The first session as about Machine Learning by Govind. He showed us how Machine Learning can make the machines smarter. It doesn’t mean that the machines are taking over but they can become your assistants with a bit of training. He went on to demo what Azure Machine Learning (in Preview) has to offer in this space.
This was followed by Angshuman’s session on Azure Redis Cache (in Preview). It gives you access to a secure, dedicated Redis cache, managed by Microsoft. A cache created using Azure Redis Cache is accessible from any application within Microsoft Azure.
The next session by Pranab was on the Smart Backup Feature in SQL Server 2014 which allows you to backup your SQL Server databases directly to Windows Azure Storage accounts. This enables you to pull down those backups for restore from anywhere in the world!
I had the last session and I was the one who was standing between attendees and their lunch! Not an enviable position to be in on a Saturday afternoon! This time around I had attempted to do things a bit differently. I started with the demo and moved onto my presentation. I used a video from PowToon to create a story line for provisioning a SQL Server virtual machine in a short span of time! That is available below. Lately, I have been using animation videos for a few of my presentations. And the view below is the one that I used for this session.
The presentation that I had used for my session is available below:
If you want the PowerShell script which performed the magic after creating the Azure SQL VM, you can from the files section of the SQLBangalore Facebook Group. Look forward to further posts on this blog detailing additional possibilities for that script.
Once again, a big THANK YOU to all the attendees as without them, these sessions will never be a success!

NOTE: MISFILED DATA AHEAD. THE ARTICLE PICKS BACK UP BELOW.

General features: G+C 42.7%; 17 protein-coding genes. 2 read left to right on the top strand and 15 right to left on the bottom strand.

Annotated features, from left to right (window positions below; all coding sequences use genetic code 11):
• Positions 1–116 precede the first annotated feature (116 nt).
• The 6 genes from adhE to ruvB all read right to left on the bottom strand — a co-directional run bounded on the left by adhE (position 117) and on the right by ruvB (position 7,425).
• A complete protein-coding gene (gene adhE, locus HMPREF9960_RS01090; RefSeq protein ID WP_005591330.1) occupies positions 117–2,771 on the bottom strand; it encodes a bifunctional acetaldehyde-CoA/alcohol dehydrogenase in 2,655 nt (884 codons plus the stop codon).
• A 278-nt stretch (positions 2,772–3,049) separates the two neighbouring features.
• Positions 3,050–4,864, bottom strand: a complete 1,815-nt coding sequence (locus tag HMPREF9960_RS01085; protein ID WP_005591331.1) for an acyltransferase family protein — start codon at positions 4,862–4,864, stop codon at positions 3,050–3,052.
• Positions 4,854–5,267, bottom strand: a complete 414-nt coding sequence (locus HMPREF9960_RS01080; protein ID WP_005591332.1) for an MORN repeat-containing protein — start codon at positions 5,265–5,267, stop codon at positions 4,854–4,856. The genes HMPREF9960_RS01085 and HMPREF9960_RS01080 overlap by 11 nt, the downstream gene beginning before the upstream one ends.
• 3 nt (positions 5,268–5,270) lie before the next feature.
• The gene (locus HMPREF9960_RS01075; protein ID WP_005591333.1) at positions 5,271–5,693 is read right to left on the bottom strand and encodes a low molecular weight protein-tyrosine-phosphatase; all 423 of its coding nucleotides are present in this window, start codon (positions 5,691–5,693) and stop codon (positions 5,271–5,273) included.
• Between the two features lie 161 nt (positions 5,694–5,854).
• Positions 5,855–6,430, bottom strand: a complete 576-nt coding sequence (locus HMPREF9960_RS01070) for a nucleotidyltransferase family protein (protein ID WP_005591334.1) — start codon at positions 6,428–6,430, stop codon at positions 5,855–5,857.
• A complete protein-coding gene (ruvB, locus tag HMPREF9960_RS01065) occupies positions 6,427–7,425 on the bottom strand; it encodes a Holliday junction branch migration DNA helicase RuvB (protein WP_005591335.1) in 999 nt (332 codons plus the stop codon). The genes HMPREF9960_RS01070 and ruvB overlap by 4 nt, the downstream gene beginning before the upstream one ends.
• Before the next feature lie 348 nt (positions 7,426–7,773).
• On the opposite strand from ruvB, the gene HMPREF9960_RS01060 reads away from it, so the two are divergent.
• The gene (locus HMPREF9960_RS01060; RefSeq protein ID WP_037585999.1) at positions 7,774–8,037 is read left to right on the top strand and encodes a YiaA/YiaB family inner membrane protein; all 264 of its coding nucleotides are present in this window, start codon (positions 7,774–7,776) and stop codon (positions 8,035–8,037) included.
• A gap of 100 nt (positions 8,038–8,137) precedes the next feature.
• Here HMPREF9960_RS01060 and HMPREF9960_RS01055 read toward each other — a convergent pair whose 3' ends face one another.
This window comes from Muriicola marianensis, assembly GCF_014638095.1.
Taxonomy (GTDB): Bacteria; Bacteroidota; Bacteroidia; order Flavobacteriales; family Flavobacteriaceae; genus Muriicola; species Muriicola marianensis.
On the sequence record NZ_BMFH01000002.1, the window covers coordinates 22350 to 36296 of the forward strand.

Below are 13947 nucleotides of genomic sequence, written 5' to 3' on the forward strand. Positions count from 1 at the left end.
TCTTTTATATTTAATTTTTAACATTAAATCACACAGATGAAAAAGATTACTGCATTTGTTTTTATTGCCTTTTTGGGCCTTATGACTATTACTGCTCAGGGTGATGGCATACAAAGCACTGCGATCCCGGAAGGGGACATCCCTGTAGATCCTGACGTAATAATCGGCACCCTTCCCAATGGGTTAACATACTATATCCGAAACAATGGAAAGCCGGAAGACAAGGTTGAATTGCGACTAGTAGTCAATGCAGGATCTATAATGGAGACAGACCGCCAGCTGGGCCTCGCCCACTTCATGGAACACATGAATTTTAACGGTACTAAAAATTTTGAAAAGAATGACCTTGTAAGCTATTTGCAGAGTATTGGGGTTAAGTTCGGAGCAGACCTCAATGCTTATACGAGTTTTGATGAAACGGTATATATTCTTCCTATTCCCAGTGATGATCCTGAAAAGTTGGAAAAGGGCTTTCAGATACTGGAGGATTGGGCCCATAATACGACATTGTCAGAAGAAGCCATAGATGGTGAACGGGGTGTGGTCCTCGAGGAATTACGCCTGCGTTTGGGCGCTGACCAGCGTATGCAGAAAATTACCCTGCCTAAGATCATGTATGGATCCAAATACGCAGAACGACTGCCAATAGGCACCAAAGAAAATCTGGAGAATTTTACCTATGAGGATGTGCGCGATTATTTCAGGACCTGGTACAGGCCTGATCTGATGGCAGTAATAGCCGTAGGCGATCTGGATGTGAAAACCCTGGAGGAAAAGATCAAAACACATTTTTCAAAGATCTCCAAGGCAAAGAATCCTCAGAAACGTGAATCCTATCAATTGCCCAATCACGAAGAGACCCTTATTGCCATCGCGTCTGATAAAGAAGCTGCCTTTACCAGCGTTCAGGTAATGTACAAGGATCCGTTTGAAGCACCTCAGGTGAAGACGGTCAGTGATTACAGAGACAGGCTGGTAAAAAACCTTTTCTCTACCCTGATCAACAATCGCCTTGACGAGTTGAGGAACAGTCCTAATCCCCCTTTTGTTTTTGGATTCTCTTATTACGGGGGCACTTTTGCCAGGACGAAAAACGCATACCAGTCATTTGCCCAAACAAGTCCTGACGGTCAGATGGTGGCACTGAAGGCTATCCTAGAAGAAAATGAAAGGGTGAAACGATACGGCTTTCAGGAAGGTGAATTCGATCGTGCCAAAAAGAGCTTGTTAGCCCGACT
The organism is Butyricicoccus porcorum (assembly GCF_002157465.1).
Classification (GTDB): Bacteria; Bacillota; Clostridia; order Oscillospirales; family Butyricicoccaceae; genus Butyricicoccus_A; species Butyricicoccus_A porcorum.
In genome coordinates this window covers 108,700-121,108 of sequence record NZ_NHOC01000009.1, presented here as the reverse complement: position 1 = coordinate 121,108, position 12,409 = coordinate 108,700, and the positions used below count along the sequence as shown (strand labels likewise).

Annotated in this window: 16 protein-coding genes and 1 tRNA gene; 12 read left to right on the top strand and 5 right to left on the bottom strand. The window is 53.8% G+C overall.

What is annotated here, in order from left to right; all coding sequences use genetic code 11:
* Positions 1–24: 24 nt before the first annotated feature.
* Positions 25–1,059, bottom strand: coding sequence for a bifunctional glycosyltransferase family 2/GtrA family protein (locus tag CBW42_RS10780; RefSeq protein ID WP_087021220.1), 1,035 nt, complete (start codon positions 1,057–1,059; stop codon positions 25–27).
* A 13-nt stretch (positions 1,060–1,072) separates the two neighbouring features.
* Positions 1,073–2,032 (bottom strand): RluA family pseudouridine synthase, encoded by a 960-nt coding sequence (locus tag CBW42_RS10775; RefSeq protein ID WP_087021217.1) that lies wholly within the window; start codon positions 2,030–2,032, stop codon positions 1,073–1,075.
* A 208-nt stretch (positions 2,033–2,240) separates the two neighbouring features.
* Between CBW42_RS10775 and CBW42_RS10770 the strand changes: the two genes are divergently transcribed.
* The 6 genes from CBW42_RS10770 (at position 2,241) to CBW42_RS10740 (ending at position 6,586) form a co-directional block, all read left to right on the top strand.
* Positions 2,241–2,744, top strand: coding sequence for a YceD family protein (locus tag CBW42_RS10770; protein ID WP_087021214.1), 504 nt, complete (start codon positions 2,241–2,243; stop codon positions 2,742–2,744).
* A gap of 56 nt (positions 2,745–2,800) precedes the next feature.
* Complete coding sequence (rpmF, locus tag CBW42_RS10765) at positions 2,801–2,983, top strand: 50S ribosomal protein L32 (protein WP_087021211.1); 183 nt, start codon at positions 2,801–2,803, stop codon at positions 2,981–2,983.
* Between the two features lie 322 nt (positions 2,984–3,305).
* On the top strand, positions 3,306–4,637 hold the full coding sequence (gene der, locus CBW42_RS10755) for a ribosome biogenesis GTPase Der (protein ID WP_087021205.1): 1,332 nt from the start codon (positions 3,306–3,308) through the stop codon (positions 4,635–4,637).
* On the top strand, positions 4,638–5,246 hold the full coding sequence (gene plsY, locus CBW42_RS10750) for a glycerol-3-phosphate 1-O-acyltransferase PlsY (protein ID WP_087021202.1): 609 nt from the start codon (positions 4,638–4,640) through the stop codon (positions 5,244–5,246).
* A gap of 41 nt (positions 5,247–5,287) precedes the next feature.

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There might be explicit requirements from an application standpoint which requires the D: drive to be available. While re-mapping your application to use another drive may be a very simplistic suggestion, it might not be viable in a certain scenarios. If you have used an Azure Virtual Machine, it is made clear in various articles that the temporary drive i.e. the D: drive should not be used. In this blog post, I shall show you how to re-claim that the letter D from your Azure Virtual Machine and assign that to another drive that might be craving for this particular letter of the English alphabet.
The first thing that you will need to do is assign a new data disk or an existing data disk to your Azure VM if you do not have a spare disk. This can be accomplished easily from following the steps mentioned here.
Once you have initialized the disks, your disk management view should be something similar to what you see in Screenshot 1. The temporary disk shows that it hosts the Page File. Remapping this first requires you to move the page file to a new disk or some other data disk that was already present on the server. You will have to reboot the machine for the changes to take effect.
Once the machine is back up, change the drive letter mapping from Disk Management.
Change the page file settings to use the temporary storage but this time the drive letter would be a different one. Once you reconfigure the page file settings, you will need to reboot the virtual machine again.
When the virtual machine is finally online again, you will have your desired drive letter mapping. As you can see in Screenshot 2, the page file and my temporary storage is now the Z: drive where as the D: drive is assigned to a data drive.